Then when he ‘held a court in a ditch’ as the newspapers phrased it, the scene was retailed not only in England and Ireland, but in various countries beyond the seas. He himself referred to the incident in a very humorous way at a dinner given in his honour in Limerick for the solicitors’ profession:
‘Some time ago… I had occasion to adjourn a case and intimate that I would go out and see a boundary in dispute on the following Sunday. I went there and saw the plaintiff and defendant and some more of the boys, and I sat on a stile and had a few words with them all. But what was my surprise when the next day I saw in the papers – ‘Extraordinary scene in Limerick: Judge Adams holds a court on a boundary fence.’ The climax came when I got enclosed to me in a wrapper that had no stamp an Australian paper with a cartoon representing a villainous looking ruffian with a caubeen on his death and a dhudeen struck across it sitting straddle- legged on a country bank with a scowl on his face and addressing a crowd of ragamuffins with underneath it the inscription ‘How Justice is Administered in Ireland.’’
Judge Adams also loved to go to health resorts on the continent. These sojourns were rendered doubly enjoyable by reason of his exceptional attainments as a linguist. We all presumably have heard of the story which he himself told so well on the subject of his resemblance to the present King. ‘When in Homburg,’ he said, ‘the King’s Equerry came up to me and said ‘Mr. Adams, the King commands me to ask you as a personal favour not to be going about in a tall hat and frock coat. It is very embarrassing for his Majesty to be so often whacked on the back, and to be shouted at by gentlemen in Dublin accents, ‘Hello Dick, old man, how are all the boys in Dublin?’’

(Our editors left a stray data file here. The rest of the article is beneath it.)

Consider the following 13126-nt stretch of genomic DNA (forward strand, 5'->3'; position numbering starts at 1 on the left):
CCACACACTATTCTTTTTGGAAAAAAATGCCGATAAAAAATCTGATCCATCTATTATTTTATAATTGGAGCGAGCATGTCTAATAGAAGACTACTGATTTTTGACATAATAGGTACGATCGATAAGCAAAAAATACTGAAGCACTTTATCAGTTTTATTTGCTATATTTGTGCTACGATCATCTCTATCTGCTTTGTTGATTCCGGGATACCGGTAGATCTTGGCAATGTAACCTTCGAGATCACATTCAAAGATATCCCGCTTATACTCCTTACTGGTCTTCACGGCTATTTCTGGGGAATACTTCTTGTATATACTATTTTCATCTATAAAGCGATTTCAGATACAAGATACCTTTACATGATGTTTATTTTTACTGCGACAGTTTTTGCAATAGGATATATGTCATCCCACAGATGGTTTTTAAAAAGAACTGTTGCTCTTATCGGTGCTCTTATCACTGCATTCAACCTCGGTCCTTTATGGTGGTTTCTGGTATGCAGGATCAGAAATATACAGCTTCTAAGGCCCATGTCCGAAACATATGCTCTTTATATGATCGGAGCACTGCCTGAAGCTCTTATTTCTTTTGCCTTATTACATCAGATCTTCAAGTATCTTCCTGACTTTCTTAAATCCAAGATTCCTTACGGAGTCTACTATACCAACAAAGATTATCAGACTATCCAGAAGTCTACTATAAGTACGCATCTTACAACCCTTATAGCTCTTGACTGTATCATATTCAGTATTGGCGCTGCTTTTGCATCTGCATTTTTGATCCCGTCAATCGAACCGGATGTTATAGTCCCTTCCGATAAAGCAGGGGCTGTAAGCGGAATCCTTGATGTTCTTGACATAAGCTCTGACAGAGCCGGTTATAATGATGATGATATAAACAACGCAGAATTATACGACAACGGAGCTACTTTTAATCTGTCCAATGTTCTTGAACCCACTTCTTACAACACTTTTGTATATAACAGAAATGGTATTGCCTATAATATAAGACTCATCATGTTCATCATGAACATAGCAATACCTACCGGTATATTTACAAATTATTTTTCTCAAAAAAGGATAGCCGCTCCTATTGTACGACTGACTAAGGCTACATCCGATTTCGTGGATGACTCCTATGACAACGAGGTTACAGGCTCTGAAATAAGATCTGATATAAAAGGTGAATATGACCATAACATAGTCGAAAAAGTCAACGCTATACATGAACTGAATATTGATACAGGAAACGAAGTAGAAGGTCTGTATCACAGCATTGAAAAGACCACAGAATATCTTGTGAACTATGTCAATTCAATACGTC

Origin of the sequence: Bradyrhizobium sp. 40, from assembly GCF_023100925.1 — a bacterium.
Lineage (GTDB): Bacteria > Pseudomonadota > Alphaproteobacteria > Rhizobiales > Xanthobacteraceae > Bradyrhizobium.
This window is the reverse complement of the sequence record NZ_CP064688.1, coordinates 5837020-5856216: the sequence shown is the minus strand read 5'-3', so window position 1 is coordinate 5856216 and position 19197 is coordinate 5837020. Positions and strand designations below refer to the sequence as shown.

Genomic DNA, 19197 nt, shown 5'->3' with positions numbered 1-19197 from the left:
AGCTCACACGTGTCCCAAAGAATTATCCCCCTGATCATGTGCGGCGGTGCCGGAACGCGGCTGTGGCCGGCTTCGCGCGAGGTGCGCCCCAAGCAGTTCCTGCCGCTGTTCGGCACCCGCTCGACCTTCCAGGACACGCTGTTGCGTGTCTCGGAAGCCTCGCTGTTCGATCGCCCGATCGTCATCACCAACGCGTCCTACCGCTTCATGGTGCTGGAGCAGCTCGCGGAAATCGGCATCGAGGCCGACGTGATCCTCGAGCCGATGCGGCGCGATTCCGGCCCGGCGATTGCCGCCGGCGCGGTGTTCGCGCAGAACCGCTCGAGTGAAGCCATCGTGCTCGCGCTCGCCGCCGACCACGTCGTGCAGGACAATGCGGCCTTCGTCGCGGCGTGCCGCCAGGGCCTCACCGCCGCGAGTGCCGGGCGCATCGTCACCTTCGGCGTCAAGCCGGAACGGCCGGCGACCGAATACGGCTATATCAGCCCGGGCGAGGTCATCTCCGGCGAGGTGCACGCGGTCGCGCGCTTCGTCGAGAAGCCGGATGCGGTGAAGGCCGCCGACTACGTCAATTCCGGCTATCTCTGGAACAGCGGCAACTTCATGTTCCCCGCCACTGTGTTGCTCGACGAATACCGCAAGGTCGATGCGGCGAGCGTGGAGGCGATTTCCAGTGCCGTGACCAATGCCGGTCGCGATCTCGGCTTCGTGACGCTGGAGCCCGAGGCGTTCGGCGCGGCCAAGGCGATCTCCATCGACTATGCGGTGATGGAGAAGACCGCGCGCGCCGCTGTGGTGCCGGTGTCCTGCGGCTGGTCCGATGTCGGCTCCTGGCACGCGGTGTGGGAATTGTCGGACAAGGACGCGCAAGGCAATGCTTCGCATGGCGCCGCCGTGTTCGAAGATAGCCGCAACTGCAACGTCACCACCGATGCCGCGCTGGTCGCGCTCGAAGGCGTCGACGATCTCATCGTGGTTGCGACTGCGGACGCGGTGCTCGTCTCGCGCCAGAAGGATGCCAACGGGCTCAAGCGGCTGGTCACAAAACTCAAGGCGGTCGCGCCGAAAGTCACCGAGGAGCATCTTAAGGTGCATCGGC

The last time the writer of this article met Richard Adams was in Dublin a year or two ago. He said he was hankering after his old native county, Cork. ‘I’ve been to every capital in Europe,’ he said emphatically, ‘and I’ve come to the conclusion that Cork city is simply the loveliest of them all. I’d like to end my days there – in one of those nice houses down by the river, by Tivoli or Dunkettle.’
Alas! To hosts of friends and thousands of admirers of his brilliant, genial humour, the thought that that peaceful ideal cannot now be realized will occasion the deepest sadness. His unique gifts were a national asset, they gave lightness and spice to routine that is usually dreary, and colour to what is often dull. To have produced such things in life was a big achievement, and there will be universal grief that the rich, sparkling spring is now dried up forever.”
The story of Judge Adams, his resemblance to King Edward VII and the royal command received by him at Homburg had been circulating in the media for many years. Indeed, on the occasion of King Edward’s visit to Ireland in 1903, the Dublin Daily Express reported gleefully that Judge Adams was out of the country, otherwise there might have been some amusing complications, as the judge was the King’s double.
The same article did however suggest, tongue-in-cheek, that perhaps Judge Adams might have been a stand-in for the King on his famous – and most uncharacteristic – expedition to the slums of Dublin during that visit.